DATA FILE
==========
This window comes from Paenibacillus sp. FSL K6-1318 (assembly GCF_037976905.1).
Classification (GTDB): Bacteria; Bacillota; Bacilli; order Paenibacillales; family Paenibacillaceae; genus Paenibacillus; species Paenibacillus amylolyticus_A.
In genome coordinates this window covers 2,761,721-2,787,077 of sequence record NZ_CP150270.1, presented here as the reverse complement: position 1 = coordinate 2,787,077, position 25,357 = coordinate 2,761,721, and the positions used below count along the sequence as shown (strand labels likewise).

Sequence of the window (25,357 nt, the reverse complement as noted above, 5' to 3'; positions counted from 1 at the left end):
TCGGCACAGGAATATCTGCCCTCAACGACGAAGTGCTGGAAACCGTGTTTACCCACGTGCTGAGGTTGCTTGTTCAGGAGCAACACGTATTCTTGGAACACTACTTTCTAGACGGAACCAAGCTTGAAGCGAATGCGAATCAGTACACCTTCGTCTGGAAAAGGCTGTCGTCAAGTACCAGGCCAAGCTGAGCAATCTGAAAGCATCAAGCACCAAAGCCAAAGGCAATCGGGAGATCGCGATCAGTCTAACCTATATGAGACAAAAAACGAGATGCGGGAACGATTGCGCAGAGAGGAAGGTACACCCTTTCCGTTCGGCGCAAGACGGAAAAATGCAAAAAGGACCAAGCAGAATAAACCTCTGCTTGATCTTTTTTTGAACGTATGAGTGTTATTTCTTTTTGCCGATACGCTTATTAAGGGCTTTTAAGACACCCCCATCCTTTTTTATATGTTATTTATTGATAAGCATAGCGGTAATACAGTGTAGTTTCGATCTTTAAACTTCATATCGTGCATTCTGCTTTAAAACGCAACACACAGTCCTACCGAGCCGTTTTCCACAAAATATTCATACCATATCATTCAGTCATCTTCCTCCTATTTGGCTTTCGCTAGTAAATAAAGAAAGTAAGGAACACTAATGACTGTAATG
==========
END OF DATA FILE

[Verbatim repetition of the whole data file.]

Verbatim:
This window comes from Paenibacillus sp. FSL K6-1318 (assembly GCF_037976905.1).
Classification (GTDB): Bacteria; Bacillota; Bacilli; order Paenibacillales; family Paenibacillaceae; genus Paenibacillus; species Paenibacillus amylolyticus_A.
In genome coordinates this window covers 2,761,721-2,787,077 of sequence record NZ_CP150270.1, presented here as the reverse complement: position 1 = coordinate 2,787,077, position 25,357 = coordinate 2,761,721, and the positions used below count along the sequence as shown (strand labels likewise).

Sequence of the window (25,357 nt, the reverse complement as noted above, 5' to 3'; positions counted from 1 at the left end):
TCGGCACAGGAATATCTGCCCTCAACGACGAAGTGCTGGAAACCGTGTTTACCCACGTGCTGAGGTTGCTTGTTCAGGAGCAACACGTATTCTTGGAACACTACTTTCTAGACGGAACCAAGCTTGAAGCGAATGCGAATCAGTACACCTTCGTCTGGAAAAGGCTGTCGTCAAGTACCAGGCCAAGCTGAGCAATCTGAAAGCATCAAGCACCAAAGCCAAAGGCAATCGGGAGATCGCGATCAGTCTAACCTATATGAGACAAAAAACGAGATGCGGGAACGATTGCGCAGAGAGGAAGGTACACCCTTTCCGTTCGGCGCAAGACGGAAAAATGCAAAAAGGACCAAGCAGAATAAACCTCTGCTTGATCTTTTTTTGAACGTATGAGTGTTATTTCTTTTTGCCGATACGCTTATTAAGGGCTTTTAAGACACCCCCATCCTTTTTTATATGTTATTTATTGATAAGCATAGCGGTAATACAGTGTAGTTTCGATCTTTAAACTTCATATCGTGCATTCTGCTTTAAAACGCAACACACAGTCCTACCGAGCCGTTTTCCACAAAATATTCATACCATATCATTCAGTCATCTTCCTCCTATTTGGCTTTCGCTAGTAAATAAAGAAAGTAAGGAACACTAATGACTGTAATG